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Fit to Die (Supper Club Series #2)

Fit to Die (Supper Club Series #2)

4.6 5
by J. B. Stanley

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Welcome back to Quincy's Gap, Virginia, where James Henry and his dieting group contend with dangerous secrets, dark intrigue, and delicious praline sundaes. Six months after starting their low-carb diet, the Flab Five are feeling motivationally- challenged. A new ice cream shop has come to town, but so has the Witness to Fitness weight loss center, run by the


Welcome back to Quincy's Gap, Virginia, where James Henry and his dieting group contend with dangerous secrets, dark intrigue, and delicious praline sundaes. Six months after starting their low-carb diet, the Flab Five are feeling motivationally- challenged. A new ice cream shop has come to town, but so has the Witness to Fitness weight loss center, run by the fanatical Veronica Levitt. Maybe Veronica's "take-no-prisoners" approach is just what the group needs.

Between dieting, caring for his cranky father, and struggling with his growing affection for Lucy, James has his plate full. But when he and his fellow dieters poke around in an arson case that turns into a murder investigation, the Flab Five discover that they may have bitten off more than they can chew.

A cozy "village" mystery, Fit to Die is the second book in the warm and wonderful Supper Club Mystery series

This is a Print-on-Demand title. Please allow an additional 2-3 days for delivery.

Product Details

Llewellyn Worldwide, Ltd.
Publication date:
Supper Club Series , #2
Product dimensions:
0.55(w) x 5.50(h) x 8.50(d)

Read an Excerpt

c h a p t e r o n e: é c l a i r

"Would you care for an éclair, sir?"

Serving Size: 1 éclair ? 4 oz.

Witness to Fitness Points: 8

James Henry stared at the attractive, chocolate-covered delight nestled in its crinkled paper cup. He knew he shouldn't even think of eating the tantalizing pastry.

He was supposed to be on a diet. For the last six months he was supposed to have been on a good-carbohydrate, good-fat diet. And at first he was good–almost a saint–but lately, more and more, his cravings for forbidden foods had overpowered him and he had cheated. Just a little bit at first, but as the months went by, he found himself eating something deliciously fattening every day. What began with a slice of pizza once a week had morphed into a jelly donut on the way to work, a small bag of cheese puffs at lunchtime, a tub of buttered popcorn at the movies, or a candy bar during evening television. It was when he began eating the cheese puffs again that James knew his diet had officially become a failure.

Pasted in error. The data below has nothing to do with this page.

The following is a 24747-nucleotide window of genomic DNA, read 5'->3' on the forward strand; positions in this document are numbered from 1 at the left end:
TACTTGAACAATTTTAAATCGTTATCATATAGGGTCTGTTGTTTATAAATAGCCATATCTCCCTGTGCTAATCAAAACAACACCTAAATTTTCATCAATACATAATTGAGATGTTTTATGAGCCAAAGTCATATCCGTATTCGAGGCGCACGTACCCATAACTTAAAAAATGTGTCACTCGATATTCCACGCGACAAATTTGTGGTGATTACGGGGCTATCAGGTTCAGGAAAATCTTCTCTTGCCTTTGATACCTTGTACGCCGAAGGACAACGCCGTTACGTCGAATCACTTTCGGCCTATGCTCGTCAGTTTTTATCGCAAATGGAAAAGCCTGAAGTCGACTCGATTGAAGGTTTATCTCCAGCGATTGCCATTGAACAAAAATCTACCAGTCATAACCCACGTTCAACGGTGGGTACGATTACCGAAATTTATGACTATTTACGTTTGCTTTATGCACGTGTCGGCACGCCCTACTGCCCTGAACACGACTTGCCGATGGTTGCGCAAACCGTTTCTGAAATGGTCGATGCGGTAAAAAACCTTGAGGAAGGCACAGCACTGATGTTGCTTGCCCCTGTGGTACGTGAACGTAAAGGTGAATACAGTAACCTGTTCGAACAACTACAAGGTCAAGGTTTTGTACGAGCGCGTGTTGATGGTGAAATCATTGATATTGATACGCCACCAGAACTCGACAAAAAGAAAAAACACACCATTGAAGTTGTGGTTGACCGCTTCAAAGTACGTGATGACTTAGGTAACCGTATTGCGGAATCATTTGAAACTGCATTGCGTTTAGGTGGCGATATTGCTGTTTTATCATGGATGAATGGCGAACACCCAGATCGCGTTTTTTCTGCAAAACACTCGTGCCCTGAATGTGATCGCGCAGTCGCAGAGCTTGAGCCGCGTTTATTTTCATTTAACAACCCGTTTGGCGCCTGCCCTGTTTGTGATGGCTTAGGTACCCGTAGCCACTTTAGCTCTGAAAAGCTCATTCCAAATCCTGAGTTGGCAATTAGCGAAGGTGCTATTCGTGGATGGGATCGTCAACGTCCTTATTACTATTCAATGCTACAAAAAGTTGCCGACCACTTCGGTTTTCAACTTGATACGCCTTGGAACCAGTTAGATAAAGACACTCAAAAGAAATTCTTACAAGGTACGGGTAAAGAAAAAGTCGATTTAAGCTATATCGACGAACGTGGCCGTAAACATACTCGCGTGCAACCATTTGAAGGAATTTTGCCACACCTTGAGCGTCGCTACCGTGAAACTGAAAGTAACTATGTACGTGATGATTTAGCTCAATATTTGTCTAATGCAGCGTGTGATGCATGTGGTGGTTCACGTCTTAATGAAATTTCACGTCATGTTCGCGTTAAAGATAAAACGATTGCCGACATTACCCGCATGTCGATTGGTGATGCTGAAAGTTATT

All his life, James Henry had had a love affair with cheese puffs. The crunchy, salty, cheesy ambrosia that seemed to be comprised of baked air and that addictive, electric-orange dust drove James to his knees. During the first two months of the diet, in which he was determined to lose weight alongside his new friends and supper club members, James had resolutely passed by the snack food aisle in the grocery store. If he didn't go anywhere near a bag of cheese puffs, he could resist buying them. He had been so strong and the pounds had come off. Slowly at first, just a few a week, as he had been told was healthy. In two months, he lost more than twelve of the extra fifty-plus pounds he carried on his tall frame and had felt confident and hopeful for the first time in years.

That was back in autumn, though. Then Thanksgiving had come, and Christmas. It was during the holiday season that he and the other members of the supper club, who had humorously dubbed themselves the Flab Five, could be seen sneaking little sugary treats on the sly. "What's a piece of sweet potato pie here or a little candy cane there?" they reasoned with one another. At their last supper club dinner, Gillian, the barrel-shaped pet groomer with the nest of wild orange hair and garish clothing sense, admitted that she had already gained back half of the weight she had lost over the fall. Now, in March, James Henry, head librarian of the Shenandoah County Library Branch, also ruefully confessed that he had steadily been gaining weight instead of losing it.